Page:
ELYRIA — Elyria neighborhood watch captain Polly Onderko is warning residents to be careful after her friend was scammed by a woman pretending to work for Medicare.
The woman, a 77-year-old Elyria resident who did not want to be named, said she received a call from a woman with a foreign accent who said she was issuing new Medicare cards and needed her Social Security number.
The fake Medicare representative recited the Elyria woman’s name, address and phone number, and although the Elyria woman said she is usually very cautious, she said the representative sounded official.
“She asked me who I do my banking with … then I realized it was a scam,” she said.
The woman said she contacted Medicare shortly after the call, and representatives told her they never initiate phone calls, especially of that nature.
“This is supposed to be common knowledge. I don’t know why I gave it to her, but I did,” she said, adding that she was embarrassed about the incident.
Sgt. Don Barker said scams like this are common, however, and hard to investigate by the department as many scams occur out of the country.
Most common, Barker said, are those who get information by posing as that person’s bank. He has also received reports from those who have met someone online and were asked to send money overseas and from people who were scammed by suspects stating they had won a prize but must send money to receive it.
According to a police report, an 82-year-old Lorain woman was scammed out of $800 from someone posing as a representative of Publishers Clearing House in May.
The man claimed his name was Henry Delores and told the woman that she had won money, but he would need $800 to process the transaction. The woman sent the money to a Charles Hagerman in Oklahoma and was supposed to meet the man at the airport to obtain her money, but he never showed.
She later received another call from a man claiming he was a detective who captured Delores, but he said he needed $2,000 in order to send her the $2 million owed to her. The woman then hung up the phone and called police.
According to Capt. Jim Drozdowski, of the Lorain County Sheriff’s Office, senior citizens are most likely to be targeted in scams because they are more trusting on the Internet, and also more likely to use their Social Security number.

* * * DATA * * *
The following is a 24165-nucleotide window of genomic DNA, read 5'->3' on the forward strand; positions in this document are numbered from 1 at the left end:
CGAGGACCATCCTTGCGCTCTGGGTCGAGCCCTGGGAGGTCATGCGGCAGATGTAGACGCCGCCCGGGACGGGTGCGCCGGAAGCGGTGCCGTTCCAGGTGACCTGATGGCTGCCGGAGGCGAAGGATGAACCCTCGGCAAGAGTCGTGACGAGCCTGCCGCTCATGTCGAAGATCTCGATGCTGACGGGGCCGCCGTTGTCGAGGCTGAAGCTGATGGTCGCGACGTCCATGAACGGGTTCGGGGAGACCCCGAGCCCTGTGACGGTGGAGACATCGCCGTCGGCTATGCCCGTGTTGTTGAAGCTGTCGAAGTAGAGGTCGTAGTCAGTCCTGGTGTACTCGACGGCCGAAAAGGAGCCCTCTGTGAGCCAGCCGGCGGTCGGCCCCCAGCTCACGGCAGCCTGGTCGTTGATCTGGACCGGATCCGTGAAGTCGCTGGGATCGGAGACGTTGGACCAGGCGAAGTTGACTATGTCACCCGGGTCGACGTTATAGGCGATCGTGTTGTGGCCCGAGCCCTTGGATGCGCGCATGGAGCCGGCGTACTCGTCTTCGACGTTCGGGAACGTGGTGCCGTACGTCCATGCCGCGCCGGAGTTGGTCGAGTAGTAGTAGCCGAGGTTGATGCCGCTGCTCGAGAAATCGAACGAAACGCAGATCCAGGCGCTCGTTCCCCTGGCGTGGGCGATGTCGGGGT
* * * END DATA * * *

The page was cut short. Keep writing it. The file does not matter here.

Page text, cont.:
“They used to use Social Security numbers all the time, so many older residents automatically do that,” he said.
Drozdowski said older residents also are embarrassed that they have fallen for a hoax and often don’t report it.
“Don’t be embarrassed. Talk to people, because you can lose everything, bank accounts … everything you’ve worked for,” he said.
Drozdowski said scams are common among all ages and the Lorain County Sheriff’s Office often holds forums to inform the public on how to avoid scams. He offered some tips to avoid these hoaxes.
“Banks will never ask you for information online,” he said. “Call your bank or ask them if you have questions.”
Sheriff Phil Stammitti recommends checking credit ratings once a year through www.annualcreditreport.com and routinely watching billing statements for unlawful purchases.
Barker said to be wary of online purchases, although most credit cards offer some type of identity theft protection. He added that if someone calls from a bank or a company asking for personal information, the person should call their bank or the company to verify the information before providing any of their own.
Barker said people should also trust their instincts.
“If it sounds too good to be true, then it probably is,” he said.
An identity theft lecture will be 11 a.m. Oct. 3 at the Spitzer Center of Lorain County Community College. Sheriff Phil Stammitti said classes are often held at the request of the public through the Sheriff’s Office.
Contact Chelsea Miller at 329-7123 or firstname.lastname@example.org.